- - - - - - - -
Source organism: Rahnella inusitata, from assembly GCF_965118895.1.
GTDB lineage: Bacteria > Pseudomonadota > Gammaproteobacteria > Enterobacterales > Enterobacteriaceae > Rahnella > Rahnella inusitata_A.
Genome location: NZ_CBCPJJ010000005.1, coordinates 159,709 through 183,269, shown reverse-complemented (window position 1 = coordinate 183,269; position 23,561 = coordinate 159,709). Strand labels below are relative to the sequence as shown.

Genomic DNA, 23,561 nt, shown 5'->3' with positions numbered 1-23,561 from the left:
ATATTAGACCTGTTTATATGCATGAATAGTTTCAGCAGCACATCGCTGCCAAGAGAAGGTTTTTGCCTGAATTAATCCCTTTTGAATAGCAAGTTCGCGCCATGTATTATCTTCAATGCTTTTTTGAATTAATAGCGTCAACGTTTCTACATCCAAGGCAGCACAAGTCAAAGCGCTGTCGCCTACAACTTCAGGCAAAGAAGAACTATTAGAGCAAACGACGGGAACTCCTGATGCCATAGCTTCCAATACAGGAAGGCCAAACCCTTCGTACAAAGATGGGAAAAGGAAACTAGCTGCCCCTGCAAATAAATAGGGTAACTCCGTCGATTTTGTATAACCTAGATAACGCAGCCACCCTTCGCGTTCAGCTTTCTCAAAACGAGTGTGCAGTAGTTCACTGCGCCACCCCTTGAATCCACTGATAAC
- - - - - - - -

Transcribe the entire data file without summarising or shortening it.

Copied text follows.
Source organism: Rahnella inusitata, from assembly GCF_965118895.1.
GTDB lineage: Bacteria > Pseudomonadota > Gammaproteobacteria > Enterobacterales > Enterobacteriaceae > Rahnella > Rahnella inusitata_A.
Genome location: NZ_CBCPJJ010000005.1, coordinates 159,709 through 183,269, shown reverse-complemented (window position 1 = coordinate 183,269; position 23,561 = coordinate 159,709). Strand labels below are relative to the sequence as shown.

Genomic DNA, 23,561 nt, shown 5'->3' with positions numbered 1-23,561 from the left:
ATATTAGACCTGTTTATATGCATGAATAGTTTCAGCAGCACATCGCTGCCAAGAGAAGGTTTTTGCCTGAATTAATCCCTTTTGAATAGCAAGTTCGCGCCATGTATTATCTTCAATGCTTTTTTGAATTAATAGCGTCAACGTTTCTACATCCAAGGCAGCACAAGTCAAAGCGCTGTCGCCTACAACTTCAGGCAAAGAAGAACTATTAGAGCAAACGACGGGAACTCCTGATGCCATAGCTTCCAATACAGGAAGGCCAAACCCTTCGTACAAAGATGGGAAAAGGAAACTAGCTGCCCCTGCAAATAAATAGGGTAACTCCGTCGATTTTGTATAACCTAGATAACGCAGCCACCCTTCGCGTTCAGCTTTCTCAAAACGAGTGTGCAGTAGTTCACTGCGCCACCCCTTGAATCCACTGATAAC